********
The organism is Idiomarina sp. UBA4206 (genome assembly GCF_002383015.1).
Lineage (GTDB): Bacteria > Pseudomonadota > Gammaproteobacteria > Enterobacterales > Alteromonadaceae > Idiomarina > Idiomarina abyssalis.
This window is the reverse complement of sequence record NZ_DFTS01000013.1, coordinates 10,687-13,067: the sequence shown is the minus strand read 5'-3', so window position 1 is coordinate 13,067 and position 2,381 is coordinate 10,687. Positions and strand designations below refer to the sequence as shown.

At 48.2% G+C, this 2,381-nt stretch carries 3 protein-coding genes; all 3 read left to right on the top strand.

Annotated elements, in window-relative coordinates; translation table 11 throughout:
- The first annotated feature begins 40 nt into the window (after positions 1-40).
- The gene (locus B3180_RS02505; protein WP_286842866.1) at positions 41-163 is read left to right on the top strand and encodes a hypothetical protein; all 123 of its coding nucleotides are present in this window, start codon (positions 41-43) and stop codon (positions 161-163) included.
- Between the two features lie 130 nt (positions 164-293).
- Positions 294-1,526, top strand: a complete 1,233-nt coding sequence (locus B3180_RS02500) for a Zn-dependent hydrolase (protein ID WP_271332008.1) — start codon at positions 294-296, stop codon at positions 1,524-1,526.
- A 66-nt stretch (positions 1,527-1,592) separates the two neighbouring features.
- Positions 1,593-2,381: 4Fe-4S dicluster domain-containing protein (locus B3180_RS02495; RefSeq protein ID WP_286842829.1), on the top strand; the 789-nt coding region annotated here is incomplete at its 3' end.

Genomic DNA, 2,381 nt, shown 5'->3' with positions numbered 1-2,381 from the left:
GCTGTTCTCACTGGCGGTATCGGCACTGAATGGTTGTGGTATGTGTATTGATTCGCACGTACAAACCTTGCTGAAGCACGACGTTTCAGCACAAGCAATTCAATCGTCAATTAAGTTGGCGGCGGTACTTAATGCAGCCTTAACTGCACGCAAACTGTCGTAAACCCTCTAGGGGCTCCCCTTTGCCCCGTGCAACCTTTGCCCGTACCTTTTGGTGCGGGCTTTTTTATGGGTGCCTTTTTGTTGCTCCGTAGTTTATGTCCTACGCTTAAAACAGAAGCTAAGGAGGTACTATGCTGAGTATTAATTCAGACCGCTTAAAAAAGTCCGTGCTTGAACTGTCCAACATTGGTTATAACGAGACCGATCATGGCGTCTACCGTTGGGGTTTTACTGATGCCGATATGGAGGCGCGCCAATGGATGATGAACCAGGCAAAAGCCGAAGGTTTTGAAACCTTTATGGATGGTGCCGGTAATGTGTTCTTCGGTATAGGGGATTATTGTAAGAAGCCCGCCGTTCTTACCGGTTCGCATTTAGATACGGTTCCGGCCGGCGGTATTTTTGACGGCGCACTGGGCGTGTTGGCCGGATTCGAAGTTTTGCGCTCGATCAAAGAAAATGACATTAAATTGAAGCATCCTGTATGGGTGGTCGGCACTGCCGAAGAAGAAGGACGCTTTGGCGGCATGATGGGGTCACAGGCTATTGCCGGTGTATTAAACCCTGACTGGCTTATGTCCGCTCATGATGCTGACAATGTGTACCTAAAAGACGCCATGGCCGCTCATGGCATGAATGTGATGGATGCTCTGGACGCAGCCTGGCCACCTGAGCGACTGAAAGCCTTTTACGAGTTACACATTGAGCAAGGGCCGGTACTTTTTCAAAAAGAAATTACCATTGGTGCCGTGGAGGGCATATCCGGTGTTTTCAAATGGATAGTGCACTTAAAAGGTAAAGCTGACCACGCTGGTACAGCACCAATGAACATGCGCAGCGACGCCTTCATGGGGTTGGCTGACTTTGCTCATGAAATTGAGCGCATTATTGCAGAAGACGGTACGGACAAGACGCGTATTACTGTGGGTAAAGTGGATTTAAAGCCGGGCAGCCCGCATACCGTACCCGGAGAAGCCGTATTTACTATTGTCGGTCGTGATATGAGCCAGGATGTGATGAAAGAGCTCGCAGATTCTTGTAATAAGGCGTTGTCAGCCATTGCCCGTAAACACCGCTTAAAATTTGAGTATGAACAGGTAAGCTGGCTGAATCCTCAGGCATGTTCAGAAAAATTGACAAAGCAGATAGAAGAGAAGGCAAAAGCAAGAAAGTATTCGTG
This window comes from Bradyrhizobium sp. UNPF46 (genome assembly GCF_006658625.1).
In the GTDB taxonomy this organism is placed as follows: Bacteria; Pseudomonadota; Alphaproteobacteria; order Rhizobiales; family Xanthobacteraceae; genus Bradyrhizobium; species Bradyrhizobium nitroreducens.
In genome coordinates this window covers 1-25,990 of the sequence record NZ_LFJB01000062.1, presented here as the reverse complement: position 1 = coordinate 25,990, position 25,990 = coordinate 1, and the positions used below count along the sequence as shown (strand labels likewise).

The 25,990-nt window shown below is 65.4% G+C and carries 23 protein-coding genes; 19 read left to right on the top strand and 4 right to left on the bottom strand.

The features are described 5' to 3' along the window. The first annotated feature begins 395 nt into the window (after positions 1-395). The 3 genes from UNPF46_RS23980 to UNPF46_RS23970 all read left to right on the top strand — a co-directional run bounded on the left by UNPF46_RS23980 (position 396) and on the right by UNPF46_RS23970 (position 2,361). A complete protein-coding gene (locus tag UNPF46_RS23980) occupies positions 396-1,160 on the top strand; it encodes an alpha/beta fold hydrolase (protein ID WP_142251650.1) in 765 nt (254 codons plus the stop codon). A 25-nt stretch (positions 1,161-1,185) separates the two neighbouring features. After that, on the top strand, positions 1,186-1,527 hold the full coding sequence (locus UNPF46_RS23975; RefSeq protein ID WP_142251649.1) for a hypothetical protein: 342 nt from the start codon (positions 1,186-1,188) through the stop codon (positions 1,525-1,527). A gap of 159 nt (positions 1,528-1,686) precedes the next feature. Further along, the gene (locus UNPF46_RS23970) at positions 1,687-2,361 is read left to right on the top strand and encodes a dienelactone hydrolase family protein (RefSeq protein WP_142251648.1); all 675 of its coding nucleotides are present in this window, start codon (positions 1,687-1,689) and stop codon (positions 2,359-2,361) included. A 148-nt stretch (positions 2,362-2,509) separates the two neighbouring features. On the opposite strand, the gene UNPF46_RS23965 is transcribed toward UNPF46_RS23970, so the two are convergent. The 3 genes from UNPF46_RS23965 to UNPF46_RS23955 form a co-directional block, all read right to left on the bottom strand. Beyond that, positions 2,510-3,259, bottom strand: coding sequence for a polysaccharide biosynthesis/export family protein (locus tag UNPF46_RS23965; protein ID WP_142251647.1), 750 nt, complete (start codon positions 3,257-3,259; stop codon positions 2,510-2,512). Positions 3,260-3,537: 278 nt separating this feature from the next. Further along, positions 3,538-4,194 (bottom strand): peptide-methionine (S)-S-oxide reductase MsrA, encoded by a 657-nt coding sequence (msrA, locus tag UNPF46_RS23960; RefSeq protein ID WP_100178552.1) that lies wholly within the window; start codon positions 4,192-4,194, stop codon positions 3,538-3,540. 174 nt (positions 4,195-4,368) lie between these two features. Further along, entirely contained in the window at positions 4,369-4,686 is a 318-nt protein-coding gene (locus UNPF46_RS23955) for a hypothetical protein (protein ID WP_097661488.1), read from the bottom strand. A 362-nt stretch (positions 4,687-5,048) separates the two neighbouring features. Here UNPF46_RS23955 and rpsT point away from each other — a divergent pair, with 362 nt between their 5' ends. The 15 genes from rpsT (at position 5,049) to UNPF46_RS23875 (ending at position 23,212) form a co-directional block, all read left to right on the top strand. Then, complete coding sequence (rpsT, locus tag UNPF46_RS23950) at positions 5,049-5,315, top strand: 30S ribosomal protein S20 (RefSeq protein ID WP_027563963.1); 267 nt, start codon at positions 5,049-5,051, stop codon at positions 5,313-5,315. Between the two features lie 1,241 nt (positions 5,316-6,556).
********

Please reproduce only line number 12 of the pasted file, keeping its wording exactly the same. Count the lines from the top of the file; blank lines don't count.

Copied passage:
Genomic DNA, 2,381 nt, shown 5'->3' with positions numbered 1-2,381 from the left: